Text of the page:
JPB: There’s a question in there somewhere, which, alas, doesn’t call for a discussion of unicorns. The books seem to me to be part of one strange continuum, and in fact The Digging Leviathan, The Paper Grail, the St. Ives books, and Zeuglodon seem to be literally connected. The more connections that develop, the happier I am, although most readers, I think, wouldn’t necessarily see the connections. As the plot of The Aylesford Skull slowly came into focus, I became convinced that zaniness had to abdicate. The problems that the principal characters faced were ruinous in too many ways. Failure would lead to some variety of emotional/spiritual death, from which there’d be no recovery. Zaniness of any variety would simply have been wrong. “The Pagan Goddess,” my most recent endeavor, is a different variety of thing. I’d be happy if people found it amusing, despite the severed heads and the bloody piracy and the dead cow.
ECB: Let’s talk a bit about your work with young writers. You’re currently the director of the Creative Writing Conservatory at the Orange County High School of the Arts. As a writer, what’s that like?
JPB: I’ve been a teacher for almost exactly as long as I’ve been a professional writer. I started teaching composition at a local community college right about the time that I sold “Red Planet” to Unearth magazine. So I’ve always worn two hats, so to speak. In 2001 I was hired to put together the Creative Writing Conservatory for the Orange County High School of the Arts (now more simply the Orange County School of the Arts, or OCSA). I talked the boss into hiring Tim Powers as a consultant, and the two of us created a curriculum. I hired teachers and we opened with 40 students who spent three hours after school every day reading and writing. Tim stayed on to teach poetry and novel writing. I agreed to teach short story writing and to direct the conservatory. We’re both still there after twelve years. Tim drives an hour each way to work. We’ve got ten teachers in the conservatory, all of them publishing writers as well as teachers, and 160 students from four local counties who audition to get in. Last year the school accepted just about 400 new students out of nearly 4,000 applicants. Most of the students are considerably smarter than I am, although I pretend otherwise. Not long ago a student asked me, “Which translation of Proust do you prefer?” “The good one,” I replied, and then pretended that my cell phone was vibrating and that I had to take the call. The students tend to go off to Harvard and Berkeley and Stanford and other high-flying universities. Many begin publishing while they’re students at the high school. It’s really extraordinary. There’s a lot of debate over whether people can be taught to write, with something to be said for arguments on both sides. One thing I know, however, is that if we can encourage the natural enthusiasm of young readers and writers, they’ll continue to read and write, and the more they read and write, the better writers they’ll become. That’s enough for me. The whole thing has been an exceptionally cool experience.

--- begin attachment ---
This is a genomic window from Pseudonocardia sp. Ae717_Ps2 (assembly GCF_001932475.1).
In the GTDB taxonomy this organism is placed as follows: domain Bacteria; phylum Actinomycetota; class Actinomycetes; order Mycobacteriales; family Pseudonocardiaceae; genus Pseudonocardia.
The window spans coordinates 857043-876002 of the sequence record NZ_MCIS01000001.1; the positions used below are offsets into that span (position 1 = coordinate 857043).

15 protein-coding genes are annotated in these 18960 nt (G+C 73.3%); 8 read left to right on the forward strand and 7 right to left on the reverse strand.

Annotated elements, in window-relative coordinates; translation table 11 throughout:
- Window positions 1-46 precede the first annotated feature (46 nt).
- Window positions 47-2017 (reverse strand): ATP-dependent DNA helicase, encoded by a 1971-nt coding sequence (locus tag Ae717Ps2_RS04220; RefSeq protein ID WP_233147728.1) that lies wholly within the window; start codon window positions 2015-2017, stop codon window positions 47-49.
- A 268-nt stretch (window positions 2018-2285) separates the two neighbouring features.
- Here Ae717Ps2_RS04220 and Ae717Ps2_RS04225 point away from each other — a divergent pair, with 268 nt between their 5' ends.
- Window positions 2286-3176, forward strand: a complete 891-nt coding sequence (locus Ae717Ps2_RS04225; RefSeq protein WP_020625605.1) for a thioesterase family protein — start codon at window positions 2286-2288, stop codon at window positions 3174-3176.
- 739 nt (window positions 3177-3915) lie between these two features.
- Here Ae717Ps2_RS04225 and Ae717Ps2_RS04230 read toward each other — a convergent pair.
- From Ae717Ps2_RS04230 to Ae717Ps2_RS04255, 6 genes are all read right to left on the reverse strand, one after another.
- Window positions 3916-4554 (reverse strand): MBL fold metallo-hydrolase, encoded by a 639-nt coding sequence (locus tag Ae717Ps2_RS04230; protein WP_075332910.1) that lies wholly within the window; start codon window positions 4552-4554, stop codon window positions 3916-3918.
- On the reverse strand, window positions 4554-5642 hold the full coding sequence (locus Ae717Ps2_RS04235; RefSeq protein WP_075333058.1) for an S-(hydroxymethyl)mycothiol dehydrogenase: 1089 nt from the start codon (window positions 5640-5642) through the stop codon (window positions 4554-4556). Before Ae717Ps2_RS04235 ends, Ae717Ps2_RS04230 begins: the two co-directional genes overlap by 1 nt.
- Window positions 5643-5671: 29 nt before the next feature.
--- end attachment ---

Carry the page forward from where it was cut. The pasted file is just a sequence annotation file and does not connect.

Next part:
ECB: Thanks for being with us at borg.com today, Jim!
This interview is part of the The Aylesford Skull Swashbuckling Blog Tour celebrating the release of James P. Blaylock’s first full-length steampunk novel in twenty years. For the opportunity to win a limited edition of The Aylesford Skull in a jacketed, signed hardcover with a unique jacket design, just tweet “I would like a limited edition of the The Aylesford Skull @TitanBooks #Blaylock”.
Details about The Limited Edition (available Feb 2013):
750 signed and numbered editions: Jacketed, cloth-bound hardcover with ribbon; Signed by James P. Blaylock; Exclusive foreword by K.W. Jeter and introduction by Tim Powers.
26 signed and lettered editions: As above encased in a custom-made traycase.